CHAPTER five

CHAPTER five - CHAPTER FIVE: INTERNATIONAL TRADE THEORIES...

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CHAPTER FIVE: INTERNATIONAL TRADE THEORIES In this chapter the book, videos and workbook all explore theories of international trade . Such theories examine why different nations and firms within nations exchange goods and services for fees internationally. We begin with a review of the oldest theory, mercantilism , in which colonial powers such as England and France sought to get rich by promoting exports and limiting imports. In essence, these European governments intervened heavily in trade to fill their coffers. Trade was viewed as a zero-sum game; in other words, no one could benefit without someone suffering a loss. Later theories built upon earlier theories adding explanatory power. The theory of comparative advantage started to move thinking towards the idea that trade was not a zero but a positive sum game; by trading with one another, countries could expect to have more goods and services than if they worked alone, or worked as purely mercantilist economies. Some countries were better than others at particular things; they offered a comparatively better deal on whatever they were good at.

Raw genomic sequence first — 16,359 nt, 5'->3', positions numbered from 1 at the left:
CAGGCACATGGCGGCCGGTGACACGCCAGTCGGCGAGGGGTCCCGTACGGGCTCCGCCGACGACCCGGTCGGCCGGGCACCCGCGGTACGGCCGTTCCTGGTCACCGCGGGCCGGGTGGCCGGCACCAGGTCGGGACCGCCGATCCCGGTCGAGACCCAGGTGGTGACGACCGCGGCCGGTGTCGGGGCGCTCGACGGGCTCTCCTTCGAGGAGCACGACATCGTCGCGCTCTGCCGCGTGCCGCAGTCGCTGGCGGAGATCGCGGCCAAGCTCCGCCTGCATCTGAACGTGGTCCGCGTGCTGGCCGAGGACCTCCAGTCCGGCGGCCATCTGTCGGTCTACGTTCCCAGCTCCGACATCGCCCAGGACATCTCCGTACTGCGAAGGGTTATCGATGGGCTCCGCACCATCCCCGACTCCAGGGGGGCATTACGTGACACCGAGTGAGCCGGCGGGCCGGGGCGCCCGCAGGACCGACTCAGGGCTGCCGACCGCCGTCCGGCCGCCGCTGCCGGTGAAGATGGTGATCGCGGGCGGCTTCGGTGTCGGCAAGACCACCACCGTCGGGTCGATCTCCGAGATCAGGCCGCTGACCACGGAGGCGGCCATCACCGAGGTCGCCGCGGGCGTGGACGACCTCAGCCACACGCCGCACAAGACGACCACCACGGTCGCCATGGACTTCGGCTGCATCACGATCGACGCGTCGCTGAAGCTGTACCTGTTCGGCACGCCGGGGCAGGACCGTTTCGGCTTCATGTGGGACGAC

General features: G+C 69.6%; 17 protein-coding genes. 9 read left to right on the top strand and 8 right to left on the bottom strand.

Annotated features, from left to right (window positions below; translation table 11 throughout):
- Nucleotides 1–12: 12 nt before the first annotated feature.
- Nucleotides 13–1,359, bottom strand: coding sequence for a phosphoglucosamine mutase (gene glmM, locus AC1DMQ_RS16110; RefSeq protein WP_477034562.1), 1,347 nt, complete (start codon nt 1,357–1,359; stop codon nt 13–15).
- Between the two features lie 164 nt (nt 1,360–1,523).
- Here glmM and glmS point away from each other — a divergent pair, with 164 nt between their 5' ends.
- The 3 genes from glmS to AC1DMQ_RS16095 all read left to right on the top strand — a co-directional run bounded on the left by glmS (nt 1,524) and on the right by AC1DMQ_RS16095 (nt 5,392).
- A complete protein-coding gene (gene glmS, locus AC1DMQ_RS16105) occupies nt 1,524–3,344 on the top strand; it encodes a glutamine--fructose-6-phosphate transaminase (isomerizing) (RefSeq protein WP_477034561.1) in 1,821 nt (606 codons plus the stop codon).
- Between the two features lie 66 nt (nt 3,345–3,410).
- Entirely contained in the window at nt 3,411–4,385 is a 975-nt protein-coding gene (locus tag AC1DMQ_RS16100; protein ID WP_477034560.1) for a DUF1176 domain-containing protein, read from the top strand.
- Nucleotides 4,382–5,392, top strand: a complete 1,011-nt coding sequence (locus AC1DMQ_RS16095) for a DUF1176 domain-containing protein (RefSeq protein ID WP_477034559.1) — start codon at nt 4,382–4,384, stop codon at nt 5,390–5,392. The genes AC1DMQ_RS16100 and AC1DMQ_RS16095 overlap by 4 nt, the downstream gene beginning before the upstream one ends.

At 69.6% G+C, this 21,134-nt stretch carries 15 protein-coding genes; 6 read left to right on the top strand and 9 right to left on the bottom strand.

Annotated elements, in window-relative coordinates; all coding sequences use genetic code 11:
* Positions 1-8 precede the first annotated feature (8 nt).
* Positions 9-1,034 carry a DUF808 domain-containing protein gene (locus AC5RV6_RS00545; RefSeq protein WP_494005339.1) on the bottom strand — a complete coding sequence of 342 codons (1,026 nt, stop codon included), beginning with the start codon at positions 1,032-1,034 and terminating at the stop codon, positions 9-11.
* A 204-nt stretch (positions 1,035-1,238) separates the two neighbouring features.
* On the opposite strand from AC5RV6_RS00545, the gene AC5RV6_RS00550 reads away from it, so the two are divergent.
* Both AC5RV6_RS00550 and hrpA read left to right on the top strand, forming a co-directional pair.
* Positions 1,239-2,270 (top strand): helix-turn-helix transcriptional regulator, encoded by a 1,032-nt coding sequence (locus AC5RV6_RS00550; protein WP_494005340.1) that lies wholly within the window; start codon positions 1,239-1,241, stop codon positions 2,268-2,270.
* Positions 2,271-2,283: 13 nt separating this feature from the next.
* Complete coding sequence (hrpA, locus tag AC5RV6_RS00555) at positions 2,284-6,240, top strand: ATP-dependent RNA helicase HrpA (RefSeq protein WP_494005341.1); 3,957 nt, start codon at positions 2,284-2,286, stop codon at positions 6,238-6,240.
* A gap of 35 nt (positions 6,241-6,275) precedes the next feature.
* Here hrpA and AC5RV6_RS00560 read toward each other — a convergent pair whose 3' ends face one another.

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This note was uploaded on 09/08/2011 for the course IBUS 330 taught by Professor Nicholson during the Spring '07 term at S.F. State.

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CHAPTER five - CHAPTER FIVE: INTERNATIONAL TRADE THEORIES...

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